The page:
ConocoPhillips apologizes for oil spills amid criticism
Updated: 2011-08-19 21:18
BEIJING - The China subsidiary of US-based ConocoPhillips on Friday extended an apology for conduct that led to two oil spills in North China's Bohai Bay, pledging to accelerate its clean-up efforts.
The company vowed to take measures to ensure that similar accidents will not happen in the future.
It said that it will submit a proposal to the State Oceanic Administration (SOA), China's central maritime authority, regarding its handling of the accident and will also inform the public about its clean-up efforts.
The company came under criticism from the SOA on Wednesday, with the administration stating that the measures taken by the company so far have only been temporary in nature and cannot effectively eliminate the risk of more spills.
The administration demanded an apology from ConocoPhillips and asked it to provide more detailed information to the public and the government.
The company previously reported spills coming from two of its platforms to authorities in June. It was told by the SOA to contain an oil spill originating from its "B" platform and recover oil-contaminated mud from its "C" platform, both of which are located in the bay's Penglai 19-3 oilfield, before September.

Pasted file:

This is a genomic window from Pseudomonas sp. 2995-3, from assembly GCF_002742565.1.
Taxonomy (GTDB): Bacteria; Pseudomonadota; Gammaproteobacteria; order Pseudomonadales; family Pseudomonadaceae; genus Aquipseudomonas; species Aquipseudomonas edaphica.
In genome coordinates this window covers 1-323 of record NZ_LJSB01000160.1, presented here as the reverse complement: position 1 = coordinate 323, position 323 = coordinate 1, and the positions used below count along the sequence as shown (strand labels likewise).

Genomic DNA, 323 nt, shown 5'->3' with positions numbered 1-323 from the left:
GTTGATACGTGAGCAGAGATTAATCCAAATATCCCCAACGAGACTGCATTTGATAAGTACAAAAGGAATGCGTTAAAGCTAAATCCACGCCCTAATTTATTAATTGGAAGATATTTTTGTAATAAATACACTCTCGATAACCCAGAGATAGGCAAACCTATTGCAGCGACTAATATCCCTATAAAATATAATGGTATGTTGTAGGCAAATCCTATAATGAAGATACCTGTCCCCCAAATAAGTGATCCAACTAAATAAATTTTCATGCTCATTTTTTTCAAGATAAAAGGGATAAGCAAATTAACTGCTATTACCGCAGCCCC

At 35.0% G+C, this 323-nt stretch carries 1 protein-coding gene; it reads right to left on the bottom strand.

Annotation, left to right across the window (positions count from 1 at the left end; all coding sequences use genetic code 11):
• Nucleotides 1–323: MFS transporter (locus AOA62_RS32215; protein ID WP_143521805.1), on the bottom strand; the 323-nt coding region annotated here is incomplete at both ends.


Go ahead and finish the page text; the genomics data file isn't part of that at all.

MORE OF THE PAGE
However, oil slicks found earlier this month near the platforms led to suspicions that the company has made little progress in checking for potential oil spill sources.
In regard to intermittent spills originating from a natural fault near the B platform, the company said it is working to stop the spills under the guidance of the SOA.
The cause of the intermittent spills originating from the "C" platform is still under investigation, the company said.
It said the amount of oil lost during the spills so far totals 115 cubic meters, or 700 barrels of oil.
The spills have spread to beaches in the nearby provinces of Hebei and Liaoning and have been blamed for losses in the provinces' tourism and aquatic farming industries.
The company said it will continue to work with the government and international experts to evaluate the accident's ecological implications.
Oil-drilling operations in the field are conducted by ConocoPhillips China in cooperation with the China National Offshore Oil Corporation (CNOOC), the country's largest offshore oil producer.